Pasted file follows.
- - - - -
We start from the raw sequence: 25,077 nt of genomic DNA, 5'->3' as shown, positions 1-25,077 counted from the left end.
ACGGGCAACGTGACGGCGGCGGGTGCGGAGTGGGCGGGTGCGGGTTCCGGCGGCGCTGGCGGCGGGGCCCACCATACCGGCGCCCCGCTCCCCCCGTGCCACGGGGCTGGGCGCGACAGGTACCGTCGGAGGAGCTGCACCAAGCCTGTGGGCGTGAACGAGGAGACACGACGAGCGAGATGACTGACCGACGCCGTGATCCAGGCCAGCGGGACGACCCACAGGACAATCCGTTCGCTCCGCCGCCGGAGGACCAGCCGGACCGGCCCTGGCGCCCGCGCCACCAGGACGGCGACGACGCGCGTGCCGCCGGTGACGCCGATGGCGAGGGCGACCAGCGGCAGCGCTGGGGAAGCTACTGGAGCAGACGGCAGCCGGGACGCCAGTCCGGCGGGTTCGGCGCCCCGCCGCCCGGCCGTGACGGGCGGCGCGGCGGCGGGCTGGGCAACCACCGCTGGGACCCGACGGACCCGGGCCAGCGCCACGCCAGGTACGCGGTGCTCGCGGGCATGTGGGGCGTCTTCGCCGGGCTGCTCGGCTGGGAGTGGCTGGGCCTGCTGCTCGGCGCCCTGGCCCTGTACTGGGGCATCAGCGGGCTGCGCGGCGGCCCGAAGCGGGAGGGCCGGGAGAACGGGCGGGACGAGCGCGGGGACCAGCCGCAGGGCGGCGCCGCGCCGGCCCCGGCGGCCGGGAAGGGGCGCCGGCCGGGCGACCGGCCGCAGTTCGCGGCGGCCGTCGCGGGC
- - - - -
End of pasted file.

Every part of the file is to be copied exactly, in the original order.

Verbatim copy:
We start from the raw sequence: 25,077 nt of genomic DNA, 5'->3' as shown, positions 1-25,077 counted from the left end.
ACGGGCAACGTGACGGCGGCGGGTGCGGAGTGGGCGGGTGCGGGTTCCGGCGGCGCTGGCGGCGGGGCCCACCATACCGGCGCCCCGCTCCCCCCGTGCCACGGGGCTGGGCGCGACAGGTACCGTCGGAGGAGCTGCACCAAGCCTGTGGGCGTGAACGAGGAGACACGACGAGCGAGATGACTGACCGACGCCGTGATCCAGGCCAGCGGGACGACCCACAGGACAATCCGTTCGCTCCGCCGCCGGAGGACCAGCCGGACCGGCCCTGGCGCCCGCGCCACCAGGACGGCGACGACGCGCGTGCCGCCGGTGACGCCGATGGCGAGGGCGACCAGCGGCAGCGCTGGGGAAGCTACTGGAGCAGACGGCAGCCGGGACGCCAGTCCGGCGGGTTCGGCGCCCCGCCGCCCGGCCGTGACGGGCGGCGCGGCGGCGGGCTGGGCAACCACCGCTGGGACCCGACGGACCCGGGCCAGCGCCACGCCAGGTACGCGGTGCTCGCGGGCATGTGGGGCGTCTTCGCCGGGCTGCTCGGCTGGGAGTGGCTGGGCCTGCTGCTCGGCGCCCTGGCCCTGTACTGGGGCATCAGCGGGCTGCGCGGCGGCCCGAAGCGGGAGGGCCGGGAGAACGGGCGGGACGAGCGCGGGGACCAGCCGCAGGGCGGCGCCGCGCCGGCCCCGGCGGCCGGGAAGGGGCGCCGGCCGGGCGACCGGCCGCAGTTCGCGGCGGCCGTCGCGGGC